Success depends on having one great idea
One more is video chat app Azar, created by Korean engineers. Azar, which launched in late 2013, has been downloaded by 200 million people in 230 countries. Its active users number 100 million and more than 60 million video chat sessions take place over Azar every day in 19 languages.
It’s a cross between Tinder and FaceTime: video calls with strangers.
When users input their interests, an AI automatically connects them on video with potential friends across the globe. Users can choose a person they like by swiping right on the screen.
Users who want to narrow their search for friends to a country or language must subscribe to paid services, such as a 9,900 won ($8.90) per week plan. With this business model, Azar ranked ninth in sales of non-game apps in Google’s app market last year. Some 95 percent of the 62.4 billion won it made in sales last year were earned overseas.
Ahn Sang-il, CEO of Hyperconnect and the creator of Azar, is 37 years old, but has been an entrepreneur since he was twenty. Hyperconnect, his eighth company, is an embodiment of his aims to connect and entertain people beyond the constraints of time and space.
Five years ago, Ahn met with Hyperconnect’s current Chief Technology Officer Jung Kang-sik, a friend from Seoul National University’s Student Ventures Club, and current chief security officer Yong Hyun-taek, an alumnus of the Pohang University of Science and Technology, to brainstorm a video-based global service. Ahn had been working hard to pay back hundreds of millions of won in debt after the failure of his search engine technology firm Rebi Search, which he started while studying materials science and engineering at Seoul National University.
When Chang Byung-gyu, current chairman of the Presidential Committee on the Fourth Industrial Revolution, chairman of Bluehole Studio, and Ahn’s former boss in Neowiz, founded the search engine technology company FirstSnow and sold it to Naver, Ahn was also inspired to develop a new search engine.
The result was a failure; investment could not be raised after the 2008 financial crisis. But Ahn never gave up his dream of becoming an entrepreneur after reading a book written by Son Jeong-ui, founder of SoftBank, as a high school student.
“After losing big with Rebi Search, I decided that I had to start a business that would be lucrative from the beginning,” Ahn said. So he turned to video, and with his partners, refined ideas and studied technology. “We developed Azar because we were the first in the world to develop a WebRTC, a real-time video communication technology that was cutting edge at the time, on a mobile platform, and we wanted to show it off to the global market,” said Ahn.
“Making a video call with someone you know on your iPhone is nothing new, but if people who didn’t know each other could video chat no matter where they lived in the world or what languages they spoke, we figured it would be a good way to show our technological strengths,” said Ahn.
Once the team overcame technological barriers, the global market was theirs. Azar became popular in some unexpected areas: user numbers have increased rapidly in areas like Taiwan, Turkey, Saudi Arabia and others.
“I knew Azar was a success after seeing more than 200,000 people on an app that had targeted 10,000,” said Ahn. From the beginning, the app’s business model was to make users pay for additional settings and Hyperconnect saw a profit from the first month of Azar’s launch.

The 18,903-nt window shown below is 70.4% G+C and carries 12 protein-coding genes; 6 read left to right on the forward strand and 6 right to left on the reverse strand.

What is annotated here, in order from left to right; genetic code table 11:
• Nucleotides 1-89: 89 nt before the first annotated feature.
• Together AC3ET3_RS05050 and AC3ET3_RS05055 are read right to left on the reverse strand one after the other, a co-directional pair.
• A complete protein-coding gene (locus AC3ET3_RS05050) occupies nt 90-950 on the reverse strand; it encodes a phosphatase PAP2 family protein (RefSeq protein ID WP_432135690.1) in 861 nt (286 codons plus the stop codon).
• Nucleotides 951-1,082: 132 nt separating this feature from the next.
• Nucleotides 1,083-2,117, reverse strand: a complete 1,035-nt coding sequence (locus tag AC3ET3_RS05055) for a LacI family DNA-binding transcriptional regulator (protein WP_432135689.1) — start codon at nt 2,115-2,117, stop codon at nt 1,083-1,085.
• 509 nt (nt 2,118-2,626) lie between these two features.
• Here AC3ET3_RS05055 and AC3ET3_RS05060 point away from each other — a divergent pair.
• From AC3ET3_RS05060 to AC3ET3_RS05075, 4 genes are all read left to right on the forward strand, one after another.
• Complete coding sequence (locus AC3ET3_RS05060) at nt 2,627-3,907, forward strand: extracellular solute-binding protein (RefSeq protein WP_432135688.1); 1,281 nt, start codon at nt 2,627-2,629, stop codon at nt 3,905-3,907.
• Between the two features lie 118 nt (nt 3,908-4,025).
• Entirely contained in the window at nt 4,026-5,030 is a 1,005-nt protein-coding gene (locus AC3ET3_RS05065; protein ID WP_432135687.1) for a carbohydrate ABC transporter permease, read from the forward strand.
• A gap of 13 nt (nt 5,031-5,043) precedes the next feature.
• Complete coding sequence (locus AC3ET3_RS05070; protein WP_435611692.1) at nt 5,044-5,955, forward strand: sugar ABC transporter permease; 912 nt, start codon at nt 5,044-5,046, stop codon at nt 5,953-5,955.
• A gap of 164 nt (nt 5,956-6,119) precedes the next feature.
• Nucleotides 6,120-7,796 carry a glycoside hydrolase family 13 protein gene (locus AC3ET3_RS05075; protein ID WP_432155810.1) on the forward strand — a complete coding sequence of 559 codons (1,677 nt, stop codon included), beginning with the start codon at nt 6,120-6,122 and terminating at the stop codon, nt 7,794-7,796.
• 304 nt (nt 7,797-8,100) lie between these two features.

“We made 2.3 million won in the first month of the service,” Ahn said, “and we used that as seed capital for marketing and service fees.” Hyperconnect’s annual sales have shown more than 3,000 percent growth over the past four years.
Azar’s success is very Korean, Ahn said. “If we were living in the U.S., would an app like Azar be interesting or entertaining?” he asked. “Most of the world’s population are people who live in areas with little opportunity for foreign exchange with other countries, and have never flown on a plane in their lives. Our video call app allows these people to see the world through a new window.” The Middle East embraced Azar in particular because it is a region that culturally prefers voice over text messages, and face-to-face or video communication over voice.
Once the app took off, Ahn focused on studying the culture and languages of the Middle East to localize the app. He also studied other regions where Azar had surging popularity such as South America, Southeast Asia, and India. “I traveled around Korean language academies for foreigners throughout Korea, and I posted job opportunity posters to select employees from local countries,” Ahn said. Currently, 20 percent of Hyperconnect’s 180 or so employees are foreigners from 16 countries.
Ahn credits Azar’s success to its technology and creativity. He also wants to spread Hyperconnect’s success model to Korean start-ups. “It’s not enough to simply improve what others are already doing,” Ahn said. “It’s important that you be the first to create an experience, a service that is creative and didn’t exist before. I’m trying to continue creating new and crazy things.” To this end, he created Hyper-X, a team that attempts all the crazy projects it desires, in early 2017. It is similar to Google X, Google’s team for developing future technologies.
“When we share ideas in Hyper-X, we think about whether each idea is crazy enough,” he said, “We are already testing market responses by launching services such as AI and social networking services in certain regions of the world.” Among these projects is the AI camera application Picai.
He plans to aggressively invest in and collaborate with domestic startups to share his experiences in overseas business and success strategies. “Based on lessons we as Korean engineers learned from making a global service app, we want to create a successful path for other Korean start-ups to enter global markets.”
BY PARK SU-RYON [email@example.com]